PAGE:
Only a few days to go: We’re raising £25,000 to keep TheyWorkForYou running and make sure people across the UK can hold their elected representatives to account.

Donate to our crowdfunder

Cycling: Accidents

Department for Transport written question – answered on 30th September 2019.

Alert me about debates like this

Photo of Steve McCabe Steve McCabe Labour, Birmingham, Selly Oak

To ask the Secretary of State for Transport, whether the Government plans to (a) bring forward legislative proposals and (b) amend the Charging Standard to (i) further protect cyclists and (ii) introduce stricter penalties for accidents involving cyclists where the driver is at fault.

Photo of Chris Heaton-Harris Chris Heaton-Harris Minister of State (Department for Transport)

The Department has no immediate plans to make legislative changes in relation to penalties for accidents involving cyclists where the driver is at fault.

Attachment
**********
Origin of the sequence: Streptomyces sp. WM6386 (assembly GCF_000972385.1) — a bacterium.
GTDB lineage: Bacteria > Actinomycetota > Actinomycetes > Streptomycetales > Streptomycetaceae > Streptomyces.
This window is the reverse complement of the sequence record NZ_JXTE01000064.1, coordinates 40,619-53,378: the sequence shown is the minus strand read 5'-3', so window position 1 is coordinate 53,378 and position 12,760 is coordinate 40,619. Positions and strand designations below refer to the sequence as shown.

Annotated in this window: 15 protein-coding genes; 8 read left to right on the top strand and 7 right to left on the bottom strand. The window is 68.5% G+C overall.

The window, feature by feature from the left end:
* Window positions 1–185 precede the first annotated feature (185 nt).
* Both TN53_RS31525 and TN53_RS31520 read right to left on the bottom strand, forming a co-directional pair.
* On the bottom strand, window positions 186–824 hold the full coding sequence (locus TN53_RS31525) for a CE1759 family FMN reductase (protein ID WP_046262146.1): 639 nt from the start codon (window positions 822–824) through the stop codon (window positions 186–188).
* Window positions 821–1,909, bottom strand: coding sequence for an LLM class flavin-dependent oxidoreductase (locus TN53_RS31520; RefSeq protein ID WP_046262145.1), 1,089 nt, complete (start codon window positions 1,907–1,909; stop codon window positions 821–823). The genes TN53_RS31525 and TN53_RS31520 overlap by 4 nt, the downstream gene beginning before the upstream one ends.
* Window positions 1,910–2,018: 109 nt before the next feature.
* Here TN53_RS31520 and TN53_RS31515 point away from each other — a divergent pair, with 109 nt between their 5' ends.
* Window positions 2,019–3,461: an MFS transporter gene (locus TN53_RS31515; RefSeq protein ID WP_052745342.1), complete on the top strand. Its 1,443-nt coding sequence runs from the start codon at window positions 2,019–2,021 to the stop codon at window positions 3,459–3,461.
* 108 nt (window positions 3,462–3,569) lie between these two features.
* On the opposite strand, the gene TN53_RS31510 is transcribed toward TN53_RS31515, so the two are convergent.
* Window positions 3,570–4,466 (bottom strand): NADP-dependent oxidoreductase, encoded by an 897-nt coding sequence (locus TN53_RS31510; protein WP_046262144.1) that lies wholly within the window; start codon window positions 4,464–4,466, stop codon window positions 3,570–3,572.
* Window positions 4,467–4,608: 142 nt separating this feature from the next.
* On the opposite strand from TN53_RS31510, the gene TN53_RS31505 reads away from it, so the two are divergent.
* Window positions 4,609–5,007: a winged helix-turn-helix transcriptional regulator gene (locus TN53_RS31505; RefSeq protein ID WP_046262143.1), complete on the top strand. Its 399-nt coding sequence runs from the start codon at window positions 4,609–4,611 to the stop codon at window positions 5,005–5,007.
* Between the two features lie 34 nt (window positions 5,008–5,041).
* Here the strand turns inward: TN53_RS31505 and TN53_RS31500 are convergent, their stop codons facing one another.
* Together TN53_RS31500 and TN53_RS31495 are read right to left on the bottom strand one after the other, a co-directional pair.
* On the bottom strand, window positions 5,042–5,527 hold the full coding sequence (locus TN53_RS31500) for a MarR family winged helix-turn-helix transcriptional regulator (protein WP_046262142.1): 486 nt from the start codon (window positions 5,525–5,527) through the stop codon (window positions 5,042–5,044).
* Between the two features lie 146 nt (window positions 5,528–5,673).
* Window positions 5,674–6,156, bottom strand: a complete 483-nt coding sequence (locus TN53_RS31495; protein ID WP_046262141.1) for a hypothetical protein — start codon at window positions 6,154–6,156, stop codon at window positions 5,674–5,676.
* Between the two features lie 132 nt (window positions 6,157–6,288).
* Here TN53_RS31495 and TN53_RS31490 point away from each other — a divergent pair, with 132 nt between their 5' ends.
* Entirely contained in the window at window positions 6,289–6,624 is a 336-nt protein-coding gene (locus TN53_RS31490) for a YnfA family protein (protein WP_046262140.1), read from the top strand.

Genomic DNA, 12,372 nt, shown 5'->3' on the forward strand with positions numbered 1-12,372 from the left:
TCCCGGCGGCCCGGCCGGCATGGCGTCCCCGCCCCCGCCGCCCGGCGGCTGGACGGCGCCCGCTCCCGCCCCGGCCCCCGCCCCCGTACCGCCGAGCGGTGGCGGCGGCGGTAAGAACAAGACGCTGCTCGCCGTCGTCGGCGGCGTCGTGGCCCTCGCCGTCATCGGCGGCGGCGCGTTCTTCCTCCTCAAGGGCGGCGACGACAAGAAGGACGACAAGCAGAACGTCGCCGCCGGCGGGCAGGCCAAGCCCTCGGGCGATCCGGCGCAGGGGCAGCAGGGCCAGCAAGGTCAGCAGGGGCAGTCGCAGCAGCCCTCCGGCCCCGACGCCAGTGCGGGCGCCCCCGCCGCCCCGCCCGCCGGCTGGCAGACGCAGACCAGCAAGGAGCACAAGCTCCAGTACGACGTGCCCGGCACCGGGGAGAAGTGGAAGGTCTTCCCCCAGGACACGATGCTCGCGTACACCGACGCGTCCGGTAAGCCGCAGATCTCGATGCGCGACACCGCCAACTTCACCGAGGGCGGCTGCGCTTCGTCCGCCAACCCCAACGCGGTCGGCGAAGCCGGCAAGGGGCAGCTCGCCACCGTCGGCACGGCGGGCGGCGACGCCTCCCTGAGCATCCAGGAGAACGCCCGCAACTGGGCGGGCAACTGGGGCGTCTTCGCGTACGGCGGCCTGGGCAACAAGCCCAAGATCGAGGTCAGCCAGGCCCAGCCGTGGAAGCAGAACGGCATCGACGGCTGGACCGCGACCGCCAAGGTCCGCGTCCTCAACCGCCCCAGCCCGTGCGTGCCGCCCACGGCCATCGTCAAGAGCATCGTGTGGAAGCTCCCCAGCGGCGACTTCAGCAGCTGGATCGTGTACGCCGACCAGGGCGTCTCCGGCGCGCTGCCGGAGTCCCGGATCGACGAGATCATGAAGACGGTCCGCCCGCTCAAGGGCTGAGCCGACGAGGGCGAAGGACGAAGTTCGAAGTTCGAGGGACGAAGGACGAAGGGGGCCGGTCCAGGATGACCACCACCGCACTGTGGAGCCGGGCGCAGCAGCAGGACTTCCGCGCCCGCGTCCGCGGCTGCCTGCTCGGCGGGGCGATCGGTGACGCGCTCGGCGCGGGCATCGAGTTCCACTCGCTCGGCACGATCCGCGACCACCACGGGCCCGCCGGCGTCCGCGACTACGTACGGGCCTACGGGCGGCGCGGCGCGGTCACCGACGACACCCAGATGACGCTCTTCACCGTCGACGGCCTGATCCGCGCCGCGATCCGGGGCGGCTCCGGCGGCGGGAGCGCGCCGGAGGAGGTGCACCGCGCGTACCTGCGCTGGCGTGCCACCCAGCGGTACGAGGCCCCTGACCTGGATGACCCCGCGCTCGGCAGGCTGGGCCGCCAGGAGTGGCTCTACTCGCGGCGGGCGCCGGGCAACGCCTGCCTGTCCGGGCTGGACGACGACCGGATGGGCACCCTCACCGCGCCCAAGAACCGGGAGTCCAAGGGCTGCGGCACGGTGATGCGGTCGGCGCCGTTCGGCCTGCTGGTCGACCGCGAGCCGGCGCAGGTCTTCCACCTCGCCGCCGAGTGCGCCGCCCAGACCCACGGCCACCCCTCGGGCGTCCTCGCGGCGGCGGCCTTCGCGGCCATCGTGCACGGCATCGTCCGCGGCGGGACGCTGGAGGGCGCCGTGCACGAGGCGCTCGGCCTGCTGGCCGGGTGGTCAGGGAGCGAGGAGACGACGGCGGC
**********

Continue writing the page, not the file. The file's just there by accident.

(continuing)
There are already a number of measures in place to deal with road traffic offences including using mobile phones when driving, careless and dangerous driving and drink and drug driving. The Government will continue to keep offences and penalties under review to ensure the police and courts are able to deal with driving offences appropriately and proportionately.

Charging is a matter for the Crown Prosecution Service, and this Department cannot comment on this aspect.

The Department is concerned about the safety of cyclists. A Cycling and Walking Investment Strategy (CWIS) Safety Review Call for Evidence was published early last year and the Department received many responses. These included different ideas for improving the safety, and perceptions of safety, of cyclists and pedestrians, and different ways of educating motorists and improving empathy. A summary of responses was published on 18 October 2018 and the final Government response on 22 November 2018. Further details can be found at https://www.gov.uk/government/speeches/governments-response-to-the-cycling-walking-investment-strategy-safety-review.

Does this answer the above question?

Yes1 person thinks so

No4 people think not

Would you like to ask a question like this yourself? Use our Freedom of Information site.